Roman Catholics often mention that the Bible never says that we are saved by faith alone and that the phrase "faith alone" occurs only once in James where it says that we are not saved by faith alone. If this is so, then why do the Protestants say that we are justified by faith alone and not by works? Because the Bible teaches that we are justified by faith alone--and not by works.
The following is a list of verses about being saved by faith. Please take note that faith and works are contrasted. In other words, we are saved by faith "not by works" and "apart from works," etc. The point is that there are only two options. We are saved by faith alone, or we are not. Since we have faith and works (both conceptually and in practice), then we are either saved by faith alone or by faith and works. There is no other option.
If we see that the Scriptures exclude works in any form as a means of our salvation, then logically we are saved by faith alone. Let's take a look at what the Bible says about faith and works. Then, afterwards, we will tackle James' statement about "faith alone."
- Rom. 3:28-30, "For we maintain that a man is justified by faith apart from works of the Law. 29Or is God the God of Jews only? Is He not the God of Gentiles also? Yes, of Gentiles also, 30since indeed God who will justify the circumcised by faith and the uncircumcised through faith is one."
- Rom. 4:5, "But to the one who does not work, but believes in Him who justifies the ungodly, his faith is reckoned as righteousness."
- Rom. 5:1, "therefore having been justified by faith, we have peace with God through our Lord Jesus Christ."
- Rom. 9:30, "What shall we say then? That Gentiles, who did not pursue righteousness, attained righteousness, even the righteousness which is by faith."
- Rom. 10:4, "For Christ is the end of the law for righteousness to everyone who believes."
- Rom. 11:6, "But if it is by grace, it is no longer on the basis of works, otherwise grace is no longer grace."
- Gal. 2:16, "nevertheless knowing that a man is not justified by the works of the Law but through faith in Christ Jesus, even we have believed in Christ Jesus, that we may be justified by faith in Christ, and not by the works of the Law; since by the works of the Law shall no flesh be justified."
- Gal. 2:21, "I do not nullify the grace of God; for if righteousness comes through the Law, then Christ died needlessly."
- Gal. 3:5-6, "Does He then, who provides you with the Spirit and works miracles among you, do it by the works of the Law, or by hearing with faith? 6Even so Abraham believed God, and it was reckoned to him as righteousness."
- Gal. 3:24, "Therefore the Law has become our tutor to lead us to Christ, that we may be justified by faith."
- Eph. 2:8-9, "For by grace you have been saved through faith; and that not of yourselves, it is the gift of God. 9Not by works, lest any man should boast."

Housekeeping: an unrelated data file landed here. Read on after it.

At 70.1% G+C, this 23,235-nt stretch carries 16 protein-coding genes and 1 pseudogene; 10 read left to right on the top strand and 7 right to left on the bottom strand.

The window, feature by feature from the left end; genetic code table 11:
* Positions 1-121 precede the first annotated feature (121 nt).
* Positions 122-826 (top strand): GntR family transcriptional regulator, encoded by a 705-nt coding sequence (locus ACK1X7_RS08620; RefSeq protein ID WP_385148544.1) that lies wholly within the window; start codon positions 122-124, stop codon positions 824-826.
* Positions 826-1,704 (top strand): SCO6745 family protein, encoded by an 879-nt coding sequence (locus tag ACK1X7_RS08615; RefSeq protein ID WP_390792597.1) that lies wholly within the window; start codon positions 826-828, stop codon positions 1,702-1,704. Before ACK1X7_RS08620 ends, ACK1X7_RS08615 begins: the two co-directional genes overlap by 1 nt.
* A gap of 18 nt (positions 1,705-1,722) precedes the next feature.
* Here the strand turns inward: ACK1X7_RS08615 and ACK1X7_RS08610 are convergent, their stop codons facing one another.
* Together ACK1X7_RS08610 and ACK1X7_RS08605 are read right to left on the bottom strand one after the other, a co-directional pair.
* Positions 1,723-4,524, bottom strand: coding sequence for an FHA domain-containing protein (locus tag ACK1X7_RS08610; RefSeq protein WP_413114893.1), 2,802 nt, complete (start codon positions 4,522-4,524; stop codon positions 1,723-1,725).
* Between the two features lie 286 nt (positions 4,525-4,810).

- Phil. 3:9, "and may be found in Him, not having a righteousness of my own derived from the Law, but that which is through faith in Christ, the righteousness which comes from God on the basis of faith."
Again, works/Law is contrasted with faith repeatedly, and we are told that we are not justified by works in any way. Therefore, we are made right with God by faith--not by faith and our works, hence, faith alone.
James 2:24, not by faith alone
The Scriptures clearly teach that we are saved (justified) by faith in Christ and what He has done on the cross. This faith alone saves us. However, we cannot stop here without addressing what James says in James 2:24, "You see that a man is justified by works, and not by faith alone."
There is no contradiction. All you need to do is look at the context. James, chapter 2, has 26 verses: Verses 1-7 instruct us not to show favoritism. Verses 8-13 are comments on the Law. Verses 14-26 are about the relationship between faith and works.
James begins this section by using the example of someone who says that he has faith but has no works, "What use is it, my brethren, if a man says he has faith, but he has no works? Can that faith save him?" (James 2:14) In other words, James is addressing the issue of a dead faith--a faith that is nothing more than a verbal pronouncement, a public confession of the mind, and is not heart-felt. It is empty of life and action. He begins with the negative and demonstrates what an empty faith is (verses 15-17, words without actions). Then he shows that type of faith isn't any different from the faith of demons (verse 19). Finally, he gives examples of living faith that has words followed by actions. Works follow true faith and demonstrate that faith to our fellow man but not to God. James writes of Abraham and Rahab as examples of people who demonstrated their faith by their deeds.
In brief, James is examining two kinds of faith: one that leads to godly works and one that does not. One is true, and the other is false. One is dead, the other alive, hence, "Faith without works is dead," (James 2:20). But, he is not contradicting the verses above that say salvation/justification is by faith alone.
Also, notice that James actually quotes the same verse that Paul quotes in Rom. 4:3 amongst a host of verses dealing with justification by faith. James 2:23 says, "and the Scripture was fulfilled which says, 'and Abraham believed God, and it was reckoned to him as righteousness.'" If James was trying to teach a contradictory doctrine of faith and works than the other New Testament writers, then he would not have used Abraham as an example. Therefore, we can see that justification is by faith alone and that James was talking about false faith--not real faith--when he said that we are not justified by faith alone.